Nate Chinen

Just over 40 years ago, Joseph Jarman published a book of poetry that opens with a chant: "we pray o God / for the ego / death." Jarman, a visionary saxophonist and composer, was writing mainly about transcendence of the self. But he keenly understood the power of a collective, which presses each individual into the service of a greater whole.

It has been 30 years since Harry Connick, Jr. became an improbable pop star, on the basis of a movie soundtrack that just happened to put many of his best features on display. If you know Connick at all, you might remember that album, When Harry Met Sally..., as some kind of watershed: a burnished vision of New York sophistication that renewed the American songbook for a dashing new cohort.

Evgeny Pobozhiy, a virtuoso guitarist with a busy profile on the Moscow jazz scene, has won the Herbie Hancock Institute of Jazz International Guitar Competition. As winner of the prize, one of the most prestigious of its kind, he'll receive $30,000 in scholarship funds and a recording contract with the Concord Music Group.

He also joins an honor roll of past winners including pianist Jacky Terrasson, saxophonists Joshua Redman and Melissa Aldana, and singers Jazzmeia Horn and Cécile McLorin Salvant.

No jazz instrument is more personal — or relatable — than the human voice. Jazz singers come in every conceivable style, each with their own expressive signature. This episode of Jazz Night in America offers a chance to spend time with some of the brightest newer voices in the genre.

Here are a few indisputable truths about Andy Bey. First things first: as he approaches 80, Bey occupies the first rank of living jazz singers. He has led a circuitous career — starting out as a prodigy, slipping into obscurity, experiencing a late renaissance. And he's an original: nobody else has ever sounded quite like him and it's almost certain nobody else ever will.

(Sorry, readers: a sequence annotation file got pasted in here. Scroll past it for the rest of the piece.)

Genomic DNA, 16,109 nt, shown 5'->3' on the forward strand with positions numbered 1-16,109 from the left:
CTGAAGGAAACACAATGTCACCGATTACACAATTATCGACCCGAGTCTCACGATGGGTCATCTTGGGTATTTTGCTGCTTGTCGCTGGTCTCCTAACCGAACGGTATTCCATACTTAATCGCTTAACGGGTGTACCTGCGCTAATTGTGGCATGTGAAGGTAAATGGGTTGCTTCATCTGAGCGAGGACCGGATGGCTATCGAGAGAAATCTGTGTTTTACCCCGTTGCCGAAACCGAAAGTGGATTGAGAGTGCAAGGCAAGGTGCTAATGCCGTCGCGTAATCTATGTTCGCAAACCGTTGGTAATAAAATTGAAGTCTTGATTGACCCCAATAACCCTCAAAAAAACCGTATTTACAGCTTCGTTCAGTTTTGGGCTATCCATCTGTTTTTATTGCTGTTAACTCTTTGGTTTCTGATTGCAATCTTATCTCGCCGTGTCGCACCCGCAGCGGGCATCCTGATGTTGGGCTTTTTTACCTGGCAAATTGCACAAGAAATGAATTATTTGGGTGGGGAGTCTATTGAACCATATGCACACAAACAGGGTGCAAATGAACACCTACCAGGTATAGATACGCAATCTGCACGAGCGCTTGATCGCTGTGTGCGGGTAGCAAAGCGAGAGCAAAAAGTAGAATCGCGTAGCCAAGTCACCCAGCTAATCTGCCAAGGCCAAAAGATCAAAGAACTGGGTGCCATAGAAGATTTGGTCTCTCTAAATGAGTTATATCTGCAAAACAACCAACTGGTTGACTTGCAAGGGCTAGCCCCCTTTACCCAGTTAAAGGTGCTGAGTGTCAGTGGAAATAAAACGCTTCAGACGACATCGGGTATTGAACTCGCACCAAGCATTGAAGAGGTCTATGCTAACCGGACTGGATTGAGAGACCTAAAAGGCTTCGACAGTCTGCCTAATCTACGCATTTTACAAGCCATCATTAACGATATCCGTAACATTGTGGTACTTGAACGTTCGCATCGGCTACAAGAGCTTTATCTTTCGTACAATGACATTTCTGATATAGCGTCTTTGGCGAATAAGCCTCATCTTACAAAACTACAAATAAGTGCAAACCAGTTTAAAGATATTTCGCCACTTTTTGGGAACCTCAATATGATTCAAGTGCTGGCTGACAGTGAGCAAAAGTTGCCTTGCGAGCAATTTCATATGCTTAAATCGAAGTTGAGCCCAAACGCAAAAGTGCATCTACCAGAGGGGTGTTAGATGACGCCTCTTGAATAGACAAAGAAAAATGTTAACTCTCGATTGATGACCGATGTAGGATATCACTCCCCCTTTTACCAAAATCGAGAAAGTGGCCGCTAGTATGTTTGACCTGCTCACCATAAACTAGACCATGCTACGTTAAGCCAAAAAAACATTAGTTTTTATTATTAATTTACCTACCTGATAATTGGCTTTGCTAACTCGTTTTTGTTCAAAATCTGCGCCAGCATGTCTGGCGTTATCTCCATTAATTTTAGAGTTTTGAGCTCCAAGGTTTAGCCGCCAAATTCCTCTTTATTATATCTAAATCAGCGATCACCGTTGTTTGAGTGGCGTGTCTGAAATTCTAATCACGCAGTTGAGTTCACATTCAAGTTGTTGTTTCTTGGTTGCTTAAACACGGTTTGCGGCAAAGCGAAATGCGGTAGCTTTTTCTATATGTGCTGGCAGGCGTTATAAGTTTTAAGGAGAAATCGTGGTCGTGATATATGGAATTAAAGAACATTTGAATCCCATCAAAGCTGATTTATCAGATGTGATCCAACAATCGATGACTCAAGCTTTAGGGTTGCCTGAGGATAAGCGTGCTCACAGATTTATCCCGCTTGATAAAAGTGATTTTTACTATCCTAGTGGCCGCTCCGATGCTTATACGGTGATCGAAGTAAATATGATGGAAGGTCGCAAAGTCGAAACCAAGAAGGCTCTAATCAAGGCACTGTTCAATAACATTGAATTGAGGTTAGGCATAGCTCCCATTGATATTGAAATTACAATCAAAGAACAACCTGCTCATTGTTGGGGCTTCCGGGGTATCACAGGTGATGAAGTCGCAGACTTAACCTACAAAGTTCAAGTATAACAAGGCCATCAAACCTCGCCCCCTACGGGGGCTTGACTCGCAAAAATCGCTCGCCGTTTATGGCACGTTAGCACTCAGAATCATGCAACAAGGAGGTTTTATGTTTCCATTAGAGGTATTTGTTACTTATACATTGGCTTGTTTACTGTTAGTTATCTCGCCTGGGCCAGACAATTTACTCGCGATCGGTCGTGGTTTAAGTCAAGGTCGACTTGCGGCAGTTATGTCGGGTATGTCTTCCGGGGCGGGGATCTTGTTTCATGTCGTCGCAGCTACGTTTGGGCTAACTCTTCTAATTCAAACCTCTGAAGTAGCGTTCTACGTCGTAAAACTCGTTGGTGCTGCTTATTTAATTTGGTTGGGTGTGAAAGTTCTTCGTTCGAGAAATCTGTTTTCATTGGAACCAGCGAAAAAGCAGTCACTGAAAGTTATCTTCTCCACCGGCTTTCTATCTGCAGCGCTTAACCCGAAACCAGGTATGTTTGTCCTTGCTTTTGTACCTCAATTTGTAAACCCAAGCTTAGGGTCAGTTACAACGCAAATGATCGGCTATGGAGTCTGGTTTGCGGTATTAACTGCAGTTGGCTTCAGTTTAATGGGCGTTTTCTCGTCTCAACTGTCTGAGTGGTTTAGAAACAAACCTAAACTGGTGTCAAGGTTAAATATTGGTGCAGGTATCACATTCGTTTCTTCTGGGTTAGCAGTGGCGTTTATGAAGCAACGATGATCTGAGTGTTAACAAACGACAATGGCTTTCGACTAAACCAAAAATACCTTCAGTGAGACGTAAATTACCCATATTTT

Béla Fleck, the world's preeminent banjo player, and Edmar Castañeda, a peerless master of the Colombian harp, share more than a penchant to pluck magic out of strings. Both musicians are keen listeners with lightning reflexes and the ability to pounce on any digression. They're both alchemists of style, unbound by the rules of genre.

Jazz has a glorious history, but it's also a music of boundless curiosity, brash experimentation and an ever-changing set of tools. Such is the complex landscape covered by Jazz Night in America, which curates this playlist from music heard on the show. Consider it a modern jazz survey at ground level, from stone classics to state-of-the-art jams.

You don't have to look far, in 2019, to encounter the mystique of trumpeter Miles Davis. This month Rhino released Rubberband, a previously unheard, posthumously refurbished pop-funk studio album recorded in 1985.

The smooth, booming voice of Gregory Porter brought a galvanizing force to jazz when he broke onto the scene about a decade ago. It's a voice of exhortation, flowing out of the gospel church. A voice of dignity, in the mode of his hero, Nat King Cole. A voice of reassurance, whether aiming for the heavens or toward a single soul across the room.

For many observers of modern jazz, pianist Jason Moran became a known entity 20 years ago, with the release of his debut album. For Adrienne Edwards, curator of performance at the Whitney Museum of American Art, his name first circulated more recently, as a kind of rumor.

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